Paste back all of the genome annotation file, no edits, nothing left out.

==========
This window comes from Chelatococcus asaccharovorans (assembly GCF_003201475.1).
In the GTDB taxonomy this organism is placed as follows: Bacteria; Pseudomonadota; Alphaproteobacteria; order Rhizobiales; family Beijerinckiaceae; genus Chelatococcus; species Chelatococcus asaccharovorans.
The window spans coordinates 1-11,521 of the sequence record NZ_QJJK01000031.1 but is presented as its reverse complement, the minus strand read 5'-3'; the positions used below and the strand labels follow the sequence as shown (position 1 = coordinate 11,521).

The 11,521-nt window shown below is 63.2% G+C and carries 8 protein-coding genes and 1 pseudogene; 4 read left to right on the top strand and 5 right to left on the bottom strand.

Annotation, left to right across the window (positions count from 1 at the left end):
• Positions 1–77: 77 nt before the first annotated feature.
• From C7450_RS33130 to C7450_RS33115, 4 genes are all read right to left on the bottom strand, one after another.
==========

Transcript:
This window comes from Chelatococcus asaccharovorans (assembly GCF_003201475.1).
In the GTDB taxonomy this organism is placed as follows: Bacteria; Pseudomonadota; Alphaproteobacteria; order Rhizobiales; family Beijerinckiaceae; genus Chelatococcus; species Chelatococcus asaccharovorans.
The window spans coordinates 1-11,521 of the sequence record NZ_QJJK01000031.1 but is presented as its reverse complement, the minus strand read 5'-3'; the positions used below and the strand labels follow the sequence as shown (position 1 = coordinate 11,521).

The 11,521-nt window shown below is 63.2% G+C and carries 8 protein-coding genes and 1 pseudogene; 4 read left to right on the top strand and 5 right to left on the bottom strand.

Annotation, left to right across the window (positions count from 1 at the left end):
• Positions 1–77: 77 nt before the first annotated feature.
• From C7450_RS33130 to C7450_RS33115, 4 genes are all read right to left on the bottom strand, one after another.